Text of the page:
Euro-skeptic political parties have been far from uncommon over the last half-decade. Finland, Greece and Britain have produced loud political voices who have long since lauded the policies of the monetary bloc, though they have been staunchly resisted by the rest of Europe and large segments of their own populations.
Yet now, for the first time since the Euro crisis arose, Germany may well begin offer up a dissenting voice of its own.
The "Alternative for Germany" party, which kicked off its election campaign in Frankfurt this month, looks to become Germany's first strongly anti-Euro party that seems capable of seriously challenging the country's major pro-Euro political parties.
The party's platform and high-profile membership makes it attractive to several voters across the board, and could actually force Chancellor Merkel to form new political alliances in order to maintain power after this September's federal elections.
The Alternative for Germany party is "convinced that the eurozone should be dissolved," according to one of its leaders Bernd Lucke, and that every country in the EU should be freely able to leave the eurozone. While being anti-Euro, the party still believes in the EU as an institution.
According to recent polls, this message may garner considerable support from large portions of the German population. The German television station ZDF ran a poll showing that almost half of the country believes Germany would be better off without the euro. 25% of Germans would consider voting for a party that advocates Germany's exit from the eurozone, according to a separate poll by Focus magazine.
In response to the emergence of the Alternative for Germany party, Volker Krauder, the head of the conservtive parliamentary group, has said that "we will stand firm" in the face of criticism of the euro. Despite this self-confidence, the existence of the Alternative for Germany party may well pull some pieces out from under Merkel's already shaky house of cards.
The Wall Street Journal has published a poll showing that no German party seem in any way likely of gaining an absolute majority in September, and Merkel's pro-business coalition partners, the Free Democrats, have lost 66% of their support. The Alternative for Germany party seems set to reduce Merkel's support even further.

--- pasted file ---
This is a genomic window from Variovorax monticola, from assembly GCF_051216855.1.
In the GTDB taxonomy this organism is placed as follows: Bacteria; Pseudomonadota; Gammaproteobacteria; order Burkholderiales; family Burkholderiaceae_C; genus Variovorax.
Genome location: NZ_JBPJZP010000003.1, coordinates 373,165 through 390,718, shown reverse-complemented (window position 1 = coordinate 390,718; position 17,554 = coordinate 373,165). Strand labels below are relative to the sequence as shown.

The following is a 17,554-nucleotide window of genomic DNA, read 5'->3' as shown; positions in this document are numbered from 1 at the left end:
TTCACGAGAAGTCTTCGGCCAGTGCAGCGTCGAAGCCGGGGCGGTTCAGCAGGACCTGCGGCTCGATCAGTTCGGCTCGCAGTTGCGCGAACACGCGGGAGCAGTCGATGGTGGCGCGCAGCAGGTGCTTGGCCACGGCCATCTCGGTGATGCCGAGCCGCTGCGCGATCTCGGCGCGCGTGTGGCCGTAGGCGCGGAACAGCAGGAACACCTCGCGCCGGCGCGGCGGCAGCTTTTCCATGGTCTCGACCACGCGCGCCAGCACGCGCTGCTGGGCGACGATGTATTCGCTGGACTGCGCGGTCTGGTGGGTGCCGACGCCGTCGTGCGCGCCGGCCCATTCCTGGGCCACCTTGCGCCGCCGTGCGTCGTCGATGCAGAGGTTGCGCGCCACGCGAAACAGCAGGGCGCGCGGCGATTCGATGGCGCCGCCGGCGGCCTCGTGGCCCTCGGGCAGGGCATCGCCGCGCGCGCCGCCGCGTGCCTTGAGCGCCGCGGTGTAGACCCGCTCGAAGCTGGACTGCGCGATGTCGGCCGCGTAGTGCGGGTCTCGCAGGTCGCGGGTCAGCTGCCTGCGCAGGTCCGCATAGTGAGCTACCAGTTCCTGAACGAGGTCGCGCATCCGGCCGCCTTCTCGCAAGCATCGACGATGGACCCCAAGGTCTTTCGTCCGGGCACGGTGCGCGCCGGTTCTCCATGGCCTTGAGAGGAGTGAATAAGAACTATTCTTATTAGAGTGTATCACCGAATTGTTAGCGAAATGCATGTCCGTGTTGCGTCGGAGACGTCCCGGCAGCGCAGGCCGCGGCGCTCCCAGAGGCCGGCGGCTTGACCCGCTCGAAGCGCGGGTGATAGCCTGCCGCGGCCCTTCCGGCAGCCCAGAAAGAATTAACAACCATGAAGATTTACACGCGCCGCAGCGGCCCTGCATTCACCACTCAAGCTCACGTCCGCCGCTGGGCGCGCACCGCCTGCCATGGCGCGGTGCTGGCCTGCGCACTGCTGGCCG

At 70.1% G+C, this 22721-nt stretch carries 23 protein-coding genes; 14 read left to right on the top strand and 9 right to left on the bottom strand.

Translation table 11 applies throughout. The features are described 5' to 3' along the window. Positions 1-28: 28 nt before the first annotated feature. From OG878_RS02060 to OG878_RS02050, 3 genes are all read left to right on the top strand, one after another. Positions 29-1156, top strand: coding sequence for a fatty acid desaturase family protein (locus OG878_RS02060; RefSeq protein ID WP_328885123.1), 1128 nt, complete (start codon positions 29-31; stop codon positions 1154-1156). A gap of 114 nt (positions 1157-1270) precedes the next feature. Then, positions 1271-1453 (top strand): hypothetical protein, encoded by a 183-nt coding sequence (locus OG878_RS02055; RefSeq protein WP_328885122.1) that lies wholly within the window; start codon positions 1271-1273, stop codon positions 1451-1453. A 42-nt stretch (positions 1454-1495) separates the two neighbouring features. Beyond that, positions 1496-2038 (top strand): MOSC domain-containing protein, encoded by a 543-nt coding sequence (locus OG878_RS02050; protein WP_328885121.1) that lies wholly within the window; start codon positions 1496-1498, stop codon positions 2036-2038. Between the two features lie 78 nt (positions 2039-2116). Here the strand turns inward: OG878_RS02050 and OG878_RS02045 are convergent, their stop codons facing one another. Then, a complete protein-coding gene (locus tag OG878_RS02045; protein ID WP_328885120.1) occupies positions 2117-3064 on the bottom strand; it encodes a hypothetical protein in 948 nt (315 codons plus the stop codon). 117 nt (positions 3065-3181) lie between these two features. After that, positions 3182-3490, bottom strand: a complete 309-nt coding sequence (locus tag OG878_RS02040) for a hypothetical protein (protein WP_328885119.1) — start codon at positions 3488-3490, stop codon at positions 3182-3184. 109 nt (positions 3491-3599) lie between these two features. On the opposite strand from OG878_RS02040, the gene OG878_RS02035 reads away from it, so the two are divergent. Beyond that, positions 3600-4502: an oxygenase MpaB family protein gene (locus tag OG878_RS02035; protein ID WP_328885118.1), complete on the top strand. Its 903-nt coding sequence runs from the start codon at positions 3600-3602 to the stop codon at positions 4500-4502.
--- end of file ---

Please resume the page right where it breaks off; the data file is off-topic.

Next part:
Though anti-Euro parties have raised their heads in Germany before, they have had little success. The Pirates, an internet based group, has fizzled out, and the Free Voters have failed to gain support outside of Bavaria.
The Alternative for Germany, however, commands an authority that previous groups have failed to hold. Its leaders are comprised mostly of senior economists and professors who have been battling the euro for several years.
These include Wilhelm Hankel, Karl Albrecht Schachschneider, and Joachim Starbatty, who have all written anti-Euro books and who jointly brought a case to the German Constitutional Court in 2011 in which they unsuccessfully challenged the constitutionality of euro bailouts.
Gero Neugebauer, a political scientist from Berlin's Free University, believes that the new party will draw the support of middle class citizens who are unafraid of losing their jobs, and hence they will damage Merkel's Christian Democrat party base rather than the Social Democrat party base.
The party also has the potential to mobilise a segment of society that may have been keeping its head low during the euro crisis. The party sees itself as breaking the "political taboo" that exists in Germany of speaking ill of EU integration. An anti-EU sentiment here can be interpreted as a nationalistic one, which is indeed how leading economist Rudolf Hickel has described the new party. Nationalism is often associated with the far right, is very off-putting for Germans.
The Alternative for Germany party, however, has managed to distance themselves from nationalistic associations by calling for a strong EU, even a common currency with economically healthy countries such as Austria and the Netherlands. As such, they may unlock support from those voters who are anti-euro but who have previously not spoken up for fear of being seen as anti-EU or nationalistic.
The Alternative for Germany party needs to garner 2,000 signatures in every German state, or signatures from 0.1% of the German population, in order to be eligible to run in the September elections. Should it succeed in translating the support the German people showed for its policies in the polls into actual votes, then Merkel's party may be forced to reach out to the Social Democrats in order to stay in office.
Things are being shaken up.